Are greens the friends or enemies of progress?
Greens worry that the Earth cannot sustain our desire for more, more, more. Do their worries halt progress?
We are living longer, healthier and richer lives than ever before. These trends have already spread to billions of people in poorer countries. But are the costs of all this progress beginning to outweigh the benefits?
Some believe that environmental concerns have gone too far, putting a brake on growth, especially in poor countries. Are the world’s poor only allowed to experience ‘sustainable’ development? Lately, a new brand of greens is emerging. These so-called ‘eco-modernists’ believe the planet can be ecologically vibrant even with many billions more people living a good life – if only we would use our scientific knowledge to steward the world’s resources. But can science also tell us what kind of balance is desirable between allowing humanity to flourish while preserving the natural world? Maybe in the end, most people simply do not care that much about nature. And what is a good life anyway?
Has the modern idea of progress outlived its usefulness? Do we need new ways of understanding progress, or is it environmentalism that needs an overhaul? And what role do greens play in this debate? Do they want to halt progress, or simply to redefine it? Or might their redefinition be another way of halting development? Is progress ultimately a myth?
Climate campaigners should learn to be more pragmatic
Global warming needs urgent action – but activists should accept they can’t change the world overnight. We cannot afford to reject effective, achievable climate solutions because other, less attainable, solutions are better. These best solutions cannot be achieved in time. Climate campaigners should learn to be more pragmatic.
Pope Francis calls for urgent action on climate change in White House speech
Addressing a crowd of nearly 15,000 on the south lawn, pope invokes Martin Luther King Jr in speaking of the moral need to protect our ‘common home’. “Climate change is a problem which can no longer be left to a future generation,” said the pope, who invited contrast with the civil rights struggle by invoking the spirit of Martin Luther King Jr in support of his argument.
By Bjorn Lomborg
The United Nations Climate Change Conference in Paris later this month is being billed as an opportunity to save the planet. It is no such thing. As I show in a new peer-reviewed paper, even if successful, the agreement reached in Paris would cut temperatures in 2100 by just 0.05° Celsius. The rise in sea level would be reduced by only 1.3 centimeters.
Argument: Is it time to ditch the pursuit of economic growth?
New Internationalist Magazine
Economist and author Dan O’Neill and journalist and author Daniel Ben-Ami go head-to-head.
Paris 2015: getting a global agreement on climate change
A report by Christian Aid, Green Alliance, Greenpeace, RSPB, and WWF
Vitally, a strong climate deal will help to meet international development aims, which are at increasing risk from rising global temperatures. Eliminating poverty, improving health and building security are all outcomes linked to tackling climate change.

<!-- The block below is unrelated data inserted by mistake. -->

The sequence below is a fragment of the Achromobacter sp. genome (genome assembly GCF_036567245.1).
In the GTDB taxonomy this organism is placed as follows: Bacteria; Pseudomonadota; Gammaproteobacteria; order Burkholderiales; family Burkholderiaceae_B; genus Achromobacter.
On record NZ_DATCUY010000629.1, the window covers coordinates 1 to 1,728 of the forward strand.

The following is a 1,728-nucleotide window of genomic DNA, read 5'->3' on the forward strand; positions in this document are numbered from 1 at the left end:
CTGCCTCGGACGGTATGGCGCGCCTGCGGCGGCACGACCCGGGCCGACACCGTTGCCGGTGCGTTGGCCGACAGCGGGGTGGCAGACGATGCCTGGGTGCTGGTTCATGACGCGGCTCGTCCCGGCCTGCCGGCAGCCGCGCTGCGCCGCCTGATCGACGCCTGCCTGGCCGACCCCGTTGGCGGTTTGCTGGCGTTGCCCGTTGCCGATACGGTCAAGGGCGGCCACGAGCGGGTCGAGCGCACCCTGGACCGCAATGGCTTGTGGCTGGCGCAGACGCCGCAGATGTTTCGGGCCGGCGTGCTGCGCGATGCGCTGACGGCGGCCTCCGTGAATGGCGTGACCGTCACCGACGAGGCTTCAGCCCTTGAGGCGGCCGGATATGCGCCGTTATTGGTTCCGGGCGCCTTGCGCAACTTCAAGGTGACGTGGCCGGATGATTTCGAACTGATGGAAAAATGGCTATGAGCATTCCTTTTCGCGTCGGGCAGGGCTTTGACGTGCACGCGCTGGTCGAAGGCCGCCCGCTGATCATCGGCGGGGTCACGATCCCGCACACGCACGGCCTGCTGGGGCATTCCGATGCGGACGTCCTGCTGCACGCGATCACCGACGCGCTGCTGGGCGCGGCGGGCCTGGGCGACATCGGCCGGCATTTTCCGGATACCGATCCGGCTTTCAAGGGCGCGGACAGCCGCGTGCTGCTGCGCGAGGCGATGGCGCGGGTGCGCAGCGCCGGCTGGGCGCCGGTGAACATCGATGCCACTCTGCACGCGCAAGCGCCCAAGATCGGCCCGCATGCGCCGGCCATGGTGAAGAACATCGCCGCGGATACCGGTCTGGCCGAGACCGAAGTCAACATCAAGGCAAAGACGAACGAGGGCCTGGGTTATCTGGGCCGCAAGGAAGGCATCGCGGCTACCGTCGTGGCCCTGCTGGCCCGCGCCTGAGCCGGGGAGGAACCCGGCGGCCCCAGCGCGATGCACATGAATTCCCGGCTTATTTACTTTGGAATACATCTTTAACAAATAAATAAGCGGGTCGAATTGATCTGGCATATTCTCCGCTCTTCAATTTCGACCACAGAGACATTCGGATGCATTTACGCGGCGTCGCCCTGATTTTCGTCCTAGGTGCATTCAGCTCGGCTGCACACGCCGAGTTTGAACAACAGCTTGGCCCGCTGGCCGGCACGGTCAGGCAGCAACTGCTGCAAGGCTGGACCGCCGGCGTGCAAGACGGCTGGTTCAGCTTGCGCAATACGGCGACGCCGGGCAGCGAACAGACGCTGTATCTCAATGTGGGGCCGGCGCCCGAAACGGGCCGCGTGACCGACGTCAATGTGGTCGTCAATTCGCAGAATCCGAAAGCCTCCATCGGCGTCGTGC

The Anthropocene: a manmade epoch
Alex Standish is a senior lecturer in geography education at University College London.
Have humans become a ‘geological force’, capable of influencing the natural environment on a planetary scale? Are we now responsible for so-called natural disasters like floods, hurricanes, droughts and even earthquakes? Have we changed the climate beyond its natural variability, pushing the Earth into a new geological epoch, the Anthropocene, where ‘humanity has become a planetary force, on a par with the geological or climatic forces used to define phases of Earth history’?
Ignore the belt‑tighteners: growth is good
Christopher Snowdon director of lifestyle economics at the Institute of Economic Affairs.
The rise of environmentalism and the emergence of the New Left in the 1960s and 1970s saw a resurgence of ‘growth sceptic’ beliefs which were intertwined with concerns about population growth and inequality. When William Nordhaus and James Tobin wrote their influential article ‘Is Growth Obsolete?’ in 1972, their answer was ‘not yet’, but the Club of Rome’s The Limits of Growth, published in the same year, heralded the return of Malthusian pessimism. When the New Zealand Values Party, which later became the Green Party, contested the 1972 election, it did so on a ticket of ‘zero economic growth and zero population growth’.
Benefits far outweigh costs of tackling climate change, says LSE study
“The majority of the global emissions reductions needed to decarbonise the global economy can be achieved in ways that are nationally net-beneficial to countries, even leaving aside the ‘climate benefits’,” says Fergus Green in his paper for the Grantham Research Institute on Climate Change and the Environment and ESRC Centre for Climate Change Economics and Policy at the LSE. He cites improved air quality, increased energy efficiency and better energy security among the potential benefits to individual countries that more than justify the costs of cutting carbon emissions. Furthermore, investments in low-carbon energy are likely to be more than paid back by the falling cost of renewable sources, such as solar and wind, and by reduced spending on fossil fuels, Green predicts.
Kernkraft und Gentechnik für die Umwelt
Servan ist Master-Student in Biostatistik an der Universität Zürich: NZZ on Campus
Mit ihren unkonventionellen Ideen bringen die «Ökomodernisten» neuen Wind in eine festgefahrene Debatte. Ob Gentechnik, Kernenergie oder Aquakulturen – neue Technologien werden nicht als Gefahr gesehen, sondern sollen dabei helfen, die Umwelt zu retten.